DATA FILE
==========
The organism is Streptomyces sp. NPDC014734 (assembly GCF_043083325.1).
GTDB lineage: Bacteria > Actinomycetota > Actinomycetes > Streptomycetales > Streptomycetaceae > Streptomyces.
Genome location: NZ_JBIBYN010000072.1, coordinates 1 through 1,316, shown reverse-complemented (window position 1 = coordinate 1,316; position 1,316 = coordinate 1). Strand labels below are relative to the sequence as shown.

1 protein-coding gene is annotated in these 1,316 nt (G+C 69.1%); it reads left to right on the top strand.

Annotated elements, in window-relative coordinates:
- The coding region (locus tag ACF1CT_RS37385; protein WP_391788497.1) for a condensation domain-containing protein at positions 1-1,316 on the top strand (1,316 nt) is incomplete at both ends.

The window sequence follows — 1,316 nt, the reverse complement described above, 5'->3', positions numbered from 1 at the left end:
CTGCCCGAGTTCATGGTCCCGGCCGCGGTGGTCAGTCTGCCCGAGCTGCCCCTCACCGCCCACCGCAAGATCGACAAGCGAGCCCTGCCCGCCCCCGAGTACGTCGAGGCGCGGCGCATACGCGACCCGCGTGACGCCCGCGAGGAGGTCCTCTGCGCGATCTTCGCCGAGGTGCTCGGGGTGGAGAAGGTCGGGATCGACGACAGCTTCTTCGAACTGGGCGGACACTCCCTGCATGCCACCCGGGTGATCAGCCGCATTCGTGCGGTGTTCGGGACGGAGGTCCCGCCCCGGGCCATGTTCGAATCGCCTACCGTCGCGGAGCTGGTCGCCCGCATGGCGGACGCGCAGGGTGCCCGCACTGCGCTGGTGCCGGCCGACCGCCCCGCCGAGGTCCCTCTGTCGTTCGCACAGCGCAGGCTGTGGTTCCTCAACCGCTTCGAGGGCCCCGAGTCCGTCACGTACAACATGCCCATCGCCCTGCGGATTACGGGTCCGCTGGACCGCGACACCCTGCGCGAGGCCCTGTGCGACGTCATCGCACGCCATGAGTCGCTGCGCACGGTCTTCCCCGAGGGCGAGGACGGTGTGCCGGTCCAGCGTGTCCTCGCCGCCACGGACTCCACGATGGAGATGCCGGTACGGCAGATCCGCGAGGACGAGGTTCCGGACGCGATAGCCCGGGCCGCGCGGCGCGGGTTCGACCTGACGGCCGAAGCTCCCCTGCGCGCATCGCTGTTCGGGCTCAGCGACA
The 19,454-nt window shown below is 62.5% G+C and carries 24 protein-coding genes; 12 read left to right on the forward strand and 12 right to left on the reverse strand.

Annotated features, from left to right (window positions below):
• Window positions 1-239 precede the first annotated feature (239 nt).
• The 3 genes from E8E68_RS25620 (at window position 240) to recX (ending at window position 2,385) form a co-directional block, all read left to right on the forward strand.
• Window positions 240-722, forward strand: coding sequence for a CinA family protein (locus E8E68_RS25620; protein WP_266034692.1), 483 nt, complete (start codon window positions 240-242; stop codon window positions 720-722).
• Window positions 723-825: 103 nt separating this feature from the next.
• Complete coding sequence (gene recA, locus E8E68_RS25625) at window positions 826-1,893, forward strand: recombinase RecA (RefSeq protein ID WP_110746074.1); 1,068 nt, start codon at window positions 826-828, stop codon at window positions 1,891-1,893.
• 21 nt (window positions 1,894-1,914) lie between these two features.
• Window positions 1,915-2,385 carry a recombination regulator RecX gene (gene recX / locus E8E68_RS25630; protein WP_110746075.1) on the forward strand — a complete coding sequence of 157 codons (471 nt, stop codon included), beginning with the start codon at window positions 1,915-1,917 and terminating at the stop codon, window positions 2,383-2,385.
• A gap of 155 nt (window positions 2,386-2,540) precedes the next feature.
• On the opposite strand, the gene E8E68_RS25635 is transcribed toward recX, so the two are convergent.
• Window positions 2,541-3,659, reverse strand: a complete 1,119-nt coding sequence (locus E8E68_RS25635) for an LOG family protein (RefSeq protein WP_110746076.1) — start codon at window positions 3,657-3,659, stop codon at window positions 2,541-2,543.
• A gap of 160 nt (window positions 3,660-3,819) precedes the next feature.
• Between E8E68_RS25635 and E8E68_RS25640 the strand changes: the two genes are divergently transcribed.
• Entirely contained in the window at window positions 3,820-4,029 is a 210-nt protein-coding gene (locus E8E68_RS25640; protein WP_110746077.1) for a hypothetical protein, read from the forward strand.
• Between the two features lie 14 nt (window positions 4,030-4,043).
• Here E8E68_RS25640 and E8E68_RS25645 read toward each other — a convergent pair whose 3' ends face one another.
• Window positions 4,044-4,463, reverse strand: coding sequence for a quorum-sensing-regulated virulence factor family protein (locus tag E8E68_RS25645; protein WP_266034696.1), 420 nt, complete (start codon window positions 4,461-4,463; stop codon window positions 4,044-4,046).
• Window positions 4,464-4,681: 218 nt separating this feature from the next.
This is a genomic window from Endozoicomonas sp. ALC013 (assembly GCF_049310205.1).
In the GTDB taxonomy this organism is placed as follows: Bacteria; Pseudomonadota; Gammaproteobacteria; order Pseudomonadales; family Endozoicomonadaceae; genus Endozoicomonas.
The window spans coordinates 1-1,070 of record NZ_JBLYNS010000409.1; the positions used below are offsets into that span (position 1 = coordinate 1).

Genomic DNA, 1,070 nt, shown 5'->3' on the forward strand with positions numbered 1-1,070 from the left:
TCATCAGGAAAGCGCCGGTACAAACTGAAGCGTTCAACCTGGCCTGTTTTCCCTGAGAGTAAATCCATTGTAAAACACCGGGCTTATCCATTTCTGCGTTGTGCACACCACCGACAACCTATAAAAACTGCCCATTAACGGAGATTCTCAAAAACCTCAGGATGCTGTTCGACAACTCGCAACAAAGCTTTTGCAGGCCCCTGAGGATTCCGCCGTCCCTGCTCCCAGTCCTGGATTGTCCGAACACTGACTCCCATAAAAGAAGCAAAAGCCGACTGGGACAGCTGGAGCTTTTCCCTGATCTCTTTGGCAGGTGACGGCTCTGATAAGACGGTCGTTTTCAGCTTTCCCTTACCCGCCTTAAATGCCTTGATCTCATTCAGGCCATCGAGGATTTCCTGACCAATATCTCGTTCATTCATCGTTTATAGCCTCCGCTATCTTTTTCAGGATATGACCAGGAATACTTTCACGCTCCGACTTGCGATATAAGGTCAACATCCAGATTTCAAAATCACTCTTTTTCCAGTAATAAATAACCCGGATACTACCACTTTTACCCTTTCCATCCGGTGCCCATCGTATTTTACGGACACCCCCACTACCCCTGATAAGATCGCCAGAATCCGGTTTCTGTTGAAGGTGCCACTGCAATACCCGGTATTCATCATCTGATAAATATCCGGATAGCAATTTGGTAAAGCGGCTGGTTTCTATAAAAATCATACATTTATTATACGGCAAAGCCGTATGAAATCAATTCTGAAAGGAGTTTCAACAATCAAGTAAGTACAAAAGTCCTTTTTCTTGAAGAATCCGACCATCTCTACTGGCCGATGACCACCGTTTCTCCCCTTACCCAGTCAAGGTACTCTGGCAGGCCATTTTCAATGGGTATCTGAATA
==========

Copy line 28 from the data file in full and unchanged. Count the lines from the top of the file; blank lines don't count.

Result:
This is a genomic window from Endozoicomonas sp. ALC013 (assembly GCF_049310205.1).